Having said that, it's always the RESPONSIBILITY of the defenders to respect 10 yards. The referee doesn't have to move them, the attackers don't have to ask for it - the defenders MUST NOT run up to stand on top of the ball. This is stopping the quick free kick, and if you run up to stand in front of the ball to prevent a kick taken, you should be cautioned. Don't expect a warning. So, your coach is incorrect - but not surprising; a lot of people think the defenders don't have to stay back until told to be the referee. Again, this is wrong.

The referee was correct to caution you for that. A warning is unnecessary because it's a blatant offence and, even though you've been coached in an illegal manner here, the responsibility is on you to know and adhere to the laws (which is why you're making the effort to ask!). Not all offences will result in a warning - the blatant nature of this offence (and the fact that blocking the quick kick can have a huge effect on play) means that a caution is correct.

If, however, you just happened to be near where the foul occurred and you haven't yet had the chance to move back or you're moving back and the ball is kicked into you, then that's game on - tough luck to the attacking team. It's only a problem if you're refusing to move back or moving towards the ball (including, sticking a leg out before the ball is kicked).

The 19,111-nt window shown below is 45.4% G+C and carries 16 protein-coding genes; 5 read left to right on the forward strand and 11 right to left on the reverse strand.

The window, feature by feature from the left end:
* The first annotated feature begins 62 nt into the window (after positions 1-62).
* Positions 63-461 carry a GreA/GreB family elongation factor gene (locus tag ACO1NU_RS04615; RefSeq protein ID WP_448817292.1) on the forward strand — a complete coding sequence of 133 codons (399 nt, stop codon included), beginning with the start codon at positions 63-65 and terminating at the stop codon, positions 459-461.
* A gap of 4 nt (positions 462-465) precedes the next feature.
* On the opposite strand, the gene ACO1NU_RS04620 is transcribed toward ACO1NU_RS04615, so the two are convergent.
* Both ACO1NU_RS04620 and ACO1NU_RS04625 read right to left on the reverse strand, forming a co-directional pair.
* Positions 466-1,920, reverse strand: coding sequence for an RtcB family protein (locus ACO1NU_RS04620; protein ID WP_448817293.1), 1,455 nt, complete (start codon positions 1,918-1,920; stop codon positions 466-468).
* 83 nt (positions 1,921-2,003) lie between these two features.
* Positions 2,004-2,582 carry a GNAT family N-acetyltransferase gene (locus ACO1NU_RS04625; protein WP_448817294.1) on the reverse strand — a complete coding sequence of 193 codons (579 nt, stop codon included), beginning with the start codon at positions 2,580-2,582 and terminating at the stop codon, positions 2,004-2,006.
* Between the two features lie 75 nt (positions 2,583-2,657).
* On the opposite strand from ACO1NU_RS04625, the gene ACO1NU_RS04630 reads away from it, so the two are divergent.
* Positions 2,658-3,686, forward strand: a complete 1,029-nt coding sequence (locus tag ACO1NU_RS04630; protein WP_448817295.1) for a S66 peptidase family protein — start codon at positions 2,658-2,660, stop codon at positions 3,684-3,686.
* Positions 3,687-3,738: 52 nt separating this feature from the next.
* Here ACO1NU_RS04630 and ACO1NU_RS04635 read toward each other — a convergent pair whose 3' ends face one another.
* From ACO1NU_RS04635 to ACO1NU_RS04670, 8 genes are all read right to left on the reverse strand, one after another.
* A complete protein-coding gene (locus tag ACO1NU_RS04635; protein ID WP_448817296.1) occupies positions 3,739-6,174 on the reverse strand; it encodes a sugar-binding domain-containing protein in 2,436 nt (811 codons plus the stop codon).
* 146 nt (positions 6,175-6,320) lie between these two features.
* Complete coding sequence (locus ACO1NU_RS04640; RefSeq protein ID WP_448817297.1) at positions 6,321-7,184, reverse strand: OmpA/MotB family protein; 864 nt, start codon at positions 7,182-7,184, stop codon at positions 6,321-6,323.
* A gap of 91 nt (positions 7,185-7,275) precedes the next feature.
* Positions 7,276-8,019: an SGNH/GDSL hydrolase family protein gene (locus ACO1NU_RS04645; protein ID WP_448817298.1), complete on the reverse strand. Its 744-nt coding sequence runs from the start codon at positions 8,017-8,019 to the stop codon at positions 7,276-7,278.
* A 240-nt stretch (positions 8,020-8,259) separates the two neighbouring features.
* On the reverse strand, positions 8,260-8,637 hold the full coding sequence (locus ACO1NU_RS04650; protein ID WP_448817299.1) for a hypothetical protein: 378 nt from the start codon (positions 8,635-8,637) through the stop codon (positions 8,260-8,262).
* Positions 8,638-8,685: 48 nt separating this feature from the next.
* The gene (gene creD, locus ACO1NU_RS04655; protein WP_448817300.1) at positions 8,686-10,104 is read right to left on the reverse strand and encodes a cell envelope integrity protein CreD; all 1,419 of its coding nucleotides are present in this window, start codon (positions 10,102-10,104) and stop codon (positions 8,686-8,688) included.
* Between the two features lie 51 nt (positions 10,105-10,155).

So don't forget about the quick free kick - but if you're going to take one, make sure the ball is on the correct spot and not moving!

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Answer provided by Referee Joe McHugh

Hi Laura
The referee was 100% correct to caution in this instance. The issue here is not about disrespect yet rather a lack of knowledge of the Laws.
Law 13 requires that all opponents must be 10 yards from the free kick and that it is also a caution for delaying the restart of play should the player interfere with that restart. It is not up to the kicking team to ask for 10 yards and it is up to the defending team to retreat 10 yards without delay.
Now unfortunately what has happened over many years that the principle of the Law has been lost on the players due to the rise of the ceremonial free kick and referees not enforcing the QFK principle and cautioning players for standing in front of the free kick. It is also a now a coached tactic by teams that make players believe is acceptable to run in front of the ball and that the kicking team have to ask for yards. NOT SO. In a recent game a player who was already on a caution ran in front of the ball to prevent a QFK. Now the kick was not taken and while I would have been perfectly correct in cautioning for the second time I did not do so. the player was somewhat amazed that he was doing something wrong that could merit a second caution.